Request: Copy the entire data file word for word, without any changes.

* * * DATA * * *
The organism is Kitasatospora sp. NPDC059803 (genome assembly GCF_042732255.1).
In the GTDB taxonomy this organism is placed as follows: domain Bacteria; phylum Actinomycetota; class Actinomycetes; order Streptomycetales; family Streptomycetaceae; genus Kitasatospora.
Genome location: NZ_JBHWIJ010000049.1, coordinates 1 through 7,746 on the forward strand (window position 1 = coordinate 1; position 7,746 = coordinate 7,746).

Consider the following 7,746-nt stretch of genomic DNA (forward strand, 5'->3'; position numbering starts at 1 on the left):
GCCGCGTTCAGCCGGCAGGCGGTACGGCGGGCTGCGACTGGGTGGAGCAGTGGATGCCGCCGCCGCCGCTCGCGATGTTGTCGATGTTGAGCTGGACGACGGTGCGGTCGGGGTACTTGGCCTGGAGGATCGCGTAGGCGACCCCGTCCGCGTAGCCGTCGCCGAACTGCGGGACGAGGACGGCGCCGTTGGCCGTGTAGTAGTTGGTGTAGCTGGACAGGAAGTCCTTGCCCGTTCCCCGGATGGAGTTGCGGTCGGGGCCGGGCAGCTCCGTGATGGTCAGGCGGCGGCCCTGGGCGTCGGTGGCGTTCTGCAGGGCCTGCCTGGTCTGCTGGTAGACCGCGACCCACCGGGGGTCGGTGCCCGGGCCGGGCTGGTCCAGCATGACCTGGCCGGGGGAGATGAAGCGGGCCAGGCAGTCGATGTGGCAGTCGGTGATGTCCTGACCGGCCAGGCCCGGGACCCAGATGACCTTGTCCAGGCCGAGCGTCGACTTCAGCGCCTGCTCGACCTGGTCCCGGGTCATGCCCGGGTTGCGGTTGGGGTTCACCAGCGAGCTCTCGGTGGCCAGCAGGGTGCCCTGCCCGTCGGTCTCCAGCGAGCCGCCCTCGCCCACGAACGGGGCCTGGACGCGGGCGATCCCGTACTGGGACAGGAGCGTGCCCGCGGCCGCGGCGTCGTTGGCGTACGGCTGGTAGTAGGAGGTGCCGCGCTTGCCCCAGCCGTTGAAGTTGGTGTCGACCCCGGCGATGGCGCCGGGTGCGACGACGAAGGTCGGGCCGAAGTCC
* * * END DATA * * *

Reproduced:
The organism is Kitasatospora sp. NPDC059803 (genome assembly GCF_042732255.1).
In the GTDB taxonomy this organism is placed as follows: domain Bacteria; phylum Actinomycetota; class Actinomycetes; order Streptomycetales; family Streptomycetaceae; genus Kitasatospora.
Genome location: NZ_JBHWIJ010000049.1, coordinates 1 through 7,746 on the forward strand (window position 1 = coordinate 1; position 7,746 = coordinate 7,746).

Consider the following 7,746-nt stretch of genomic DNA (forward strand, 5'->3'; position numbering starts at 1 on the left):
GCCGCGTTCAGCCGGCAGGCGGTACGGCGGGCTGCGACTGGGTGGAGCAGTGGATGCCGCCGCCGCCGCTCGCGATGTTGTCGATGTTGAGCTGGACGACGGTGCGGTCGGGGTACTTGGCCTGGAGGATCGCGTAGGCGACCCCGTCCGCGTAGCCGTCGCCGAACTGCGGGACGAGGACGGCGCCGTTGGCCGTGTAGTAGTTGGTGTAGCTGGACAGGAAGTCCTTGCCCGTTCCCCGGATGGAGTTGCGGTCGGGGCCGGGCAGCTCCGTGATGGTCAGGCGGCGGCCCTGGGCGTCGGTGGCGTTCTGCAGGGCCTGCCTGGTCTGCTGGTAGACCGCGACCCACCGGGGGTCGGTGCCCGGGCCGGGCTGGTCCAGCATGACCTGGCCGGGGGAGATGAAGCGGGCCAGGCAGTCGATGTGGCAGTCGGTGATGTCCTGACCGGCCAGGCCCGGGACCCAGATGACCTTGTCCAGGCCGAGCGTCGACTTCAGCGCCTGCTCGACCTGGTCCCGGGTCATGCCCGGGTTGCGGTTGGGGTTCACCAGCGAGCTCTCGGTGGCCAGCAGGGTGCCCTGCCCGTCGGTCTCCAGCGAGCCGCCCTCGCCCACGAACGGGGCCTGGACGCGGGCGATCCCGTACTGGGACAGGAGCGTGCCCGCGGCCGCGGCGTCGTTGGCGTACGGCTGGTAGTAGGAGGTGCCGCGCTTGCCCCAGCCGTTGAAGTTGGTGTCGACCCCGGCGATGGCGCCGGGTGCGACGACGAAGGTCGGGCCGAAGTCC